The fourth lesson underlines that an ethnic national identity promoted by right-wing populists is by definition more exclusive than other forms of identity, so wide-ranging exclusion is inevitable at some stage. It builds an alleged unity through division. Within the politics of fear, it needs not only an external ‘Other’ but also an internal one by which to define itself. The xenophobia directed towards the external ‘Other’ feeds the hatred of internal enemies, including members of the same nation. If the very existence of the nation is presented by the national populists as being at stake due to, for instance, a perceived Islamic invasion, political opponents, allegedly undermining national unity, could suddenly become enemies. In consequence, the rise of ethnic nationalism can constitute a serious threat not only in a multi-ethnic country but also in an ethnically homogenous one.
European identity under threat
All those lessons demonstrate the lack of compatibility between the ethnic nationalism of right-wing populists and the European ideal as such. National populists try to present themselves as the defenders of nations against supranational and federal European utopias. However, the main ongoing confrontation is between ethnic nationalism promoted by national populists and civic nationalism constrained by the rule of law, which constitutes a major pillar of the EU and protects the rights of minorities and individuals. It means that the acceptance of the main proposals of national populists in regard to the definition of the nation will signify the beginning of the end of the EU.
The EU strikes back
EU institutions and mainstream political parties should react to the surge of national populists by seizing the initiative and pushing them into the corner. Many ordinary Europeans do not need the populism of ethnic nationalists to allay their fears. Such mimicry would not be credible or convincing, as Nicolas Sarkozy’s political fate showed. The EU mainstream should recreate its own attractive narrative about its history and identity. It has to combine the maturity to face its difficult past with the positive vision of the inclusive civic nationalism and the European identity, intertwined and both based on the rule of law, democracy and fundamental rights. Efficient prevention constitutes another crucial issue. In fact, the leniency of the European centre-right contributed substantially to the rise of Viktor Orbán. Therefore, the European Parliament’s resolution accepted in October 2016 to foresee the establishment of a binding and permanent EU mechanism to monitor and report annually on the records in the fields of democracy, the rule of law and fundamental rights in EU states is a step in the right direction. It is no accident that the PiS and Fidesz, together with “hard” national right-wing populists, voted against that resolution.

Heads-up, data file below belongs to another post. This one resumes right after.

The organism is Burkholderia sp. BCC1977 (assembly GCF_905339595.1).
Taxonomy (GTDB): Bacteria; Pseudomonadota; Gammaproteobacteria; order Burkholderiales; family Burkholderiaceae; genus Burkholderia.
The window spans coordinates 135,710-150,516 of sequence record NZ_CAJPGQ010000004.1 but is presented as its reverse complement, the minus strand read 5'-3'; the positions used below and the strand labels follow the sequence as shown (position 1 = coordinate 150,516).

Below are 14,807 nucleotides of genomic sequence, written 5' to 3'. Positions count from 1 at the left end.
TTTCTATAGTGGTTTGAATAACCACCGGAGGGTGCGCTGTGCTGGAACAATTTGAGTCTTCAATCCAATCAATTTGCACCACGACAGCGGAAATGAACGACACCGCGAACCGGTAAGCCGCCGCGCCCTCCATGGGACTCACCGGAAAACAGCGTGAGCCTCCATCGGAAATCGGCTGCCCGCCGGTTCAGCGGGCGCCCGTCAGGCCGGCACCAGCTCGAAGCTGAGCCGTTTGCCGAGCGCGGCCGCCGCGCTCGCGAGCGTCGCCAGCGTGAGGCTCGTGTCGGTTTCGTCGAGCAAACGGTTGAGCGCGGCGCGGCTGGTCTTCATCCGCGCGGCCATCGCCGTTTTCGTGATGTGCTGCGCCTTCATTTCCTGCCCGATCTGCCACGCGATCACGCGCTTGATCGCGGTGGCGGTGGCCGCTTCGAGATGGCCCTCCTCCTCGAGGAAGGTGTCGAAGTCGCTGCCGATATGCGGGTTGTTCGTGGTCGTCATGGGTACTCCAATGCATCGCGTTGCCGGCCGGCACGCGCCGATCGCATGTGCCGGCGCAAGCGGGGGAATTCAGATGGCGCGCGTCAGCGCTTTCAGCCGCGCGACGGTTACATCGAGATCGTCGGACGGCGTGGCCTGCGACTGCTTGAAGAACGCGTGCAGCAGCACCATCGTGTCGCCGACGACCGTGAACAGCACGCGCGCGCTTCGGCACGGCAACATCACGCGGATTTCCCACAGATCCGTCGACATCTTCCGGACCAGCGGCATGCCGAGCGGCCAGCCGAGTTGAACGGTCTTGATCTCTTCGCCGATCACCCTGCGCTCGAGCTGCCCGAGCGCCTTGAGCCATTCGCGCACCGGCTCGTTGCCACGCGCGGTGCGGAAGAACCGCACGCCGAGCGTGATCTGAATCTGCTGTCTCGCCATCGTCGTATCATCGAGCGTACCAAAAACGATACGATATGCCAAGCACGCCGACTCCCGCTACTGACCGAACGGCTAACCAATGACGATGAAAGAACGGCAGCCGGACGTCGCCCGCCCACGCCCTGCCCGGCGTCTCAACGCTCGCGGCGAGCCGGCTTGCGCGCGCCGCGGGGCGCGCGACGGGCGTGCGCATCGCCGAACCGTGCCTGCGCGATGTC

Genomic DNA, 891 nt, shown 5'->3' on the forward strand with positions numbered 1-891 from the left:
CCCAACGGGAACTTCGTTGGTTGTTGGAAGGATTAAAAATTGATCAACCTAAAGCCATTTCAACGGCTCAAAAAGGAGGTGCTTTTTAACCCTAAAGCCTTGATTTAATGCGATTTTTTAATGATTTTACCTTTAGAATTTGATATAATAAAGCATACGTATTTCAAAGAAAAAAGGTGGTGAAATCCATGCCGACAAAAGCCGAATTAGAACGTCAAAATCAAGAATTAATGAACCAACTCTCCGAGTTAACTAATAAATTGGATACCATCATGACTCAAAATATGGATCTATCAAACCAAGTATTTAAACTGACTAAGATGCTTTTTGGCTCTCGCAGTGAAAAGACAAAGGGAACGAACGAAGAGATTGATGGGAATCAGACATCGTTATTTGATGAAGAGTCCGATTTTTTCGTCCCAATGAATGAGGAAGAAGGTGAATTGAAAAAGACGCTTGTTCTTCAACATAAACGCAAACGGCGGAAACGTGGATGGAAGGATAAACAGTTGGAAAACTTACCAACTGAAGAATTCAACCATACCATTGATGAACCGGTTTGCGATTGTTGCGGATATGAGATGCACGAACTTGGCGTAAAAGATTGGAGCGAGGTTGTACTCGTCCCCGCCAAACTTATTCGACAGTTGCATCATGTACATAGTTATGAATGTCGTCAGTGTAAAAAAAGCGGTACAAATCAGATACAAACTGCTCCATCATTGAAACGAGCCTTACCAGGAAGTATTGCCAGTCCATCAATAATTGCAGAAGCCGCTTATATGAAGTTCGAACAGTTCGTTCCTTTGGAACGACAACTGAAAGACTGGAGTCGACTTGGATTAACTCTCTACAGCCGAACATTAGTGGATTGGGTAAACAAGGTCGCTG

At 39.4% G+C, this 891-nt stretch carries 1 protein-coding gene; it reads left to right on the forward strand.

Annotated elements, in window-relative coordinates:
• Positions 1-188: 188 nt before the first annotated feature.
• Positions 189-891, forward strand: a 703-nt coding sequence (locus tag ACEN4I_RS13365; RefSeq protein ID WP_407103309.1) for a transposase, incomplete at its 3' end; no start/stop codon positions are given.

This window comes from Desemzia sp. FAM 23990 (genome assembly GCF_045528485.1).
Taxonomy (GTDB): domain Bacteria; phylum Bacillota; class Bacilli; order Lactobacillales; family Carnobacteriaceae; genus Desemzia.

This opinion piece comes from the report Beneath the surface of illiberalism. The recurring temptation of ‘national democracy’, prepared and published in cooperation with the Heinrich Böll Foundation in Warsaw.